The Burton Taylor Studio is the coolest, smallest place to see new work in Oxford. Situated just around the corner from Oxford Playhouse, this 50-seater studio hosts a wide variety of student productions during each eight-week University term.
Out of term time the Studio presents a dedicated programme of professional work and is full to bursting with great new writing, comedy, live music and dance as well as an extensive family friendly programme. Offering theatrical experiences for children as young as 18 months old and a play area before and after the shows, it’s a great space to relax and enjoy an outing with the kids. The Burton Taylor Studio is also committed to supporting local artists’ work. It’s an intimate, adaptable and affordable space and there are regular opportunities to present shows at all stages of development, from excerpts in scratch evenings to full scale productions in any art form.
Richard Burton received his first standing ovation here in Oxford while he was studying at Exeter College. The 18 year old had arrived in Oxford from West Glamorgan in 1944 for a six-month course that allowed him to combine RAF training with English Literature and Italian studies. John Gielgud was in the audience for that memorable Oxford Dramatic Society (OUDS) performance of Measure for Measure and English Tutor Neville Coghill made Richard promise he would act in Oxford again one day.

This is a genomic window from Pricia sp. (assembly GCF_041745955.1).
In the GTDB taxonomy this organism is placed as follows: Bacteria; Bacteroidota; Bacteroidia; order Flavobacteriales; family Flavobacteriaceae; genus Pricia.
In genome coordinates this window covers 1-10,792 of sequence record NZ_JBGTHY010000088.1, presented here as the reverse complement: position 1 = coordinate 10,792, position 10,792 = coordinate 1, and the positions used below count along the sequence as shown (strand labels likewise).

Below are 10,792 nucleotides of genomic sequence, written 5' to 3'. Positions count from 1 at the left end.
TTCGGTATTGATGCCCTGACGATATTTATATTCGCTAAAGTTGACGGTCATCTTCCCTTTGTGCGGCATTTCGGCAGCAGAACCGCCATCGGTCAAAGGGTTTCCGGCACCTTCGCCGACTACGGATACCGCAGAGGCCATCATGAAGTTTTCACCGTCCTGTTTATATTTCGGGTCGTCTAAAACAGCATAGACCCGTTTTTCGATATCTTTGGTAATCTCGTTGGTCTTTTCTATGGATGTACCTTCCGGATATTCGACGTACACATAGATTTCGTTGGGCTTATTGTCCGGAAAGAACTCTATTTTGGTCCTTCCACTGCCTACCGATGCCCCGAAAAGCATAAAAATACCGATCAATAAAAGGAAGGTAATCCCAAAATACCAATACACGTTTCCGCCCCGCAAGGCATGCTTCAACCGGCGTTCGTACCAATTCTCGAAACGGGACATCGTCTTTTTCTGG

The promise was kept in 1966 when Richard and his wife Elizabeth Taylor, at the time the highest paid star in the world, returned for an OUDS production of Doctor Faustus directed by Neville Coghill on the stage of Oxford Playhouse.
In 1966 Richard also donated money towards the Burton Rooms. Originally used as Reading rooms, for rehearsals and the occasional performance, it was in the late 1980s, while Oxford Playhouse was dark, that members of OUDS and other University students with a keen interest in drama, established the venue as somewhere that they could regularly put on their plays, and gave it the name the Burton Taylor Theatre, known today as the Burton Taylor Studiowhich is currently managed by Oxford Playhouse on behalf of the University of Oxford.